Israeli Prime Minister Ariel Sharon formed a new government this week that includes a party that promotes Jewish settlement in Palestinian territories and a secular party that opposes privileges for the ultra-Orthodox. The left-wing Labor Party will go into opposition. The deal leaves Sharon’s Likud Party in charge of security and defense, and analysts expect little change in the current hard line against Palestinian militancy. The only surprise was the exclusion of the ultra-Orthodox Shas party, a traditional Likud ally. Angered by the snub, Shas’ Rabbi Ovadia Yosef said that by making an alliance with secularists, Sharon had become “the prime minister of garbage cans.”
Continue reading for free
We hope you're enjoying The Week's refreshingly open-minded journalism.
Subscribed to The Week? Register your account with the same email as your subscription.
Sign up to our 10 Things You Need to Know Today newsletter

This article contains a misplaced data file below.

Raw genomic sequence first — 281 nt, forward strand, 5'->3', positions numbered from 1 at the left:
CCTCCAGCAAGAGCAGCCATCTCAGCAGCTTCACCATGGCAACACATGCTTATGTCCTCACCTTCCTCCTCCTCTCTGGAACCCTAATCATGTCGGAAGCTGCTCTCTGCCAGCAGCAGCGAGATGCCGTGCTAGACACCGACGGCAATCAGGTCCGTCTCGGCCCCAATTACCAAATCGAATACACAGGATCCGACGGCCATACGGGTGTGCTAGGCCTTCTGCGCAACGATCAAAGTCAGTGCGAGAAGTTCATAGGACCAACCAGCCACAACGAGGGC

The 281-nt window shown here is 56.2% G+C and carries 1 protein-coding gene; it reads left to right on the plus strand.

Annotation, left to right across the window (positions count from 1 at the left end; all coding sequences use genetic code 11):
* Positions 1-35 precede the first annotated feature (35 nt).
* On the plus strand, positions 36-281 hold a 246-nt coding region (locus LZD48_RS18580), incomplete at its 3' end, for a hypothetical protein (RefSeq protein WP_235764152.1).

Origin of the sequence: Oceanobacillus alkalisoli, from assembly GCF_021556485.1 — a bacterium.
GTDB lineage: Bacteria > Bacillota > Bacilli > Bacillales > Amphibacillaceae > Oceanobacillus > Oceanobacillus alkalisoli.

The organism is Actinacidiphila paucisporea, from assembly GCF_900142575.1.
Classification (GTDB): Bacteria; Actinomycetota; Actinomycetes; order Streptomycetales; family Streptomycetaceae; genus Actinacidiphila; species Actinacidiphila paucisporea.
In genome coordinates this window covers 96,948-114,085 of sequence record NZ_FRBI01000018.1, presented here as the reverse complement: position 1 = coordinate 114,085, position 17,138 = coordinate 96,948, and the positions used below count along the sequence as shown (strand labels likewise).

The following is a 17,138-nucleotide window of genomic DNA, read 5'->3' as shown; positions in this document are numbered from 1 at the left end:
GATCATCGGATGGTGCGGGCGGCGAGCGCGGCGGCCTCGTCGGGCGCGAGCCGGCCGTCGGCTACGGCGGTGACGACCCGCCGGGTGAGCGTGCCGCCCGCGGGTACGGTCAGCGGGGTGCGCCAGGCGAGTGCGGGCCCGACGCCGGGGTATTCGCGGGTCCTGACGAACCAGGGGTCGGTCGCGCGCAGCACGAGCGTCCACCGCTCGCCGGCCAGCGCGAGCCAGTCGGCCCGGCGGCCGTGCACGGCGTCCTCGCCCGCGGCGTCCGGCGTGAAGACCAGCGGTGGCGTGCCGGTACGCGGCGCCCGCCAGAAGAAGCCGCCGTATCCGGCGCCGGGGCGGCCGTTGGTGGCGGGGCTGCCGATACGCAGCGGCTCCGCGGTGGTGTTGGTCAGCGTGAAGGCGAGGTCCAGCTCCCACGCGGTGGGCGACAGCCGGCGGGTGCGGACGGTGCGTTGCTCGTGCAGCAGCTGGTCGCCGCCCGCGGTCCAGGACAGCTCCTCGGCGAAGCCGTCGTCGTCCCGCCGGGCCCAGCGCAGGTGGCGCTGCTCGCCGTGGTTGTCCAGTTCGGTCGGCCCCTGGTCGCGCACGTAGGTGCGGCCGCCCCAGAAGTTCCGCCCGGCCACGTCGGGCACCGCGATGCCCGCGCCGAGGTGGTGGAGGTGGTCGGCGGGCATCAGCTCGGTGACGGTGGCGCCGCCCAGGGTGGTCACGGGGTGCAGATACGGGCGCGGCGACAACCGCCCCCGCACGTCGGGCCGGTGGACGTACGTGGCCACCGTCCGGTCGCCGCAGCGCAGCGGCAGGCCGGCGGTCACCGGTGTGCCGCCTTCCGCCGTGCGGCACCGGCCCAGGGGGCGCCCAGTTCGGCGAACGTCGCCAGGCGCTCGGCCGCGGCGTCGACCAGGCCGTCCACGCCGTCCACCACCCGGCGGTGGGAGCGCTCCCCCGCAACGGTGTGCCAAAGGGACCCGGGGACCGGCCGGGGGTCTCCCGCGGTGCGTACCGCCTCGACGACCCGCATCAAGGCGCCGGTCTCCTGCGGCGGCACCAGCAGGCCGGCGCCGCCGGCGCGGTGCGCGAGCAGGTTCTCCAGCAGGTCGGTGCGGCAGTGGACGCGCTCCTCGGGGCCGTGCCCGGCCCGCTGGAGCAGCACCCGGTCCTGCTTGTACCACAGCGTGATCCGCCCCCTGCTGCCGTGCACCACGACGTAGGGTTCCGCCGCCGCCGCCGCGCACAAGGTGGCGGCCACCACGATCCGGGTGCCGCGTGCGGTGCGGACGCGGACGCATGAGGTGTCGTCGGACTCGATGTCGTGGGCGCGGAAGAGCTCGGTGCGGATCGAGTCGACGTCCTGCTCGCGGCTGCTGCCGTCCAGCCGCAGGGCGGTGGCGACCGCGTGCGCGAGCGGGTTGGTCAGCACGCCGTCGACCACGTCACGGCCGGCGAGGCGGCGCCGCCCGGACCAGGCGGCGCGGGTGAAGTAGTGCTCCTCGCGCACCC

A free daily digest of the biggest news stories of the day - and the best features from our website
The daily gossip: Amy Robach and T.J. Holmes break silence on 'GMA' firing, Margot Robbie refused to move 'Barbie' away from 'Oppenheimer,' and more
The daily gossip: December 5, 2023
By Brendan Morrow, The Week US Published
Could the fight over the southern border kill American aid to Ukraine?
Today's Big Question Republican demands for boosted border security have thrown a major wrench in a much-needed aid package to help Ukraine
By Rafi Schwartz, The Week US Published
College football has a major controversy. Will Congress get involved?
Talking Point Why Florida State was left out of the College Football Playoff
By Joel Mathis, The Week US Published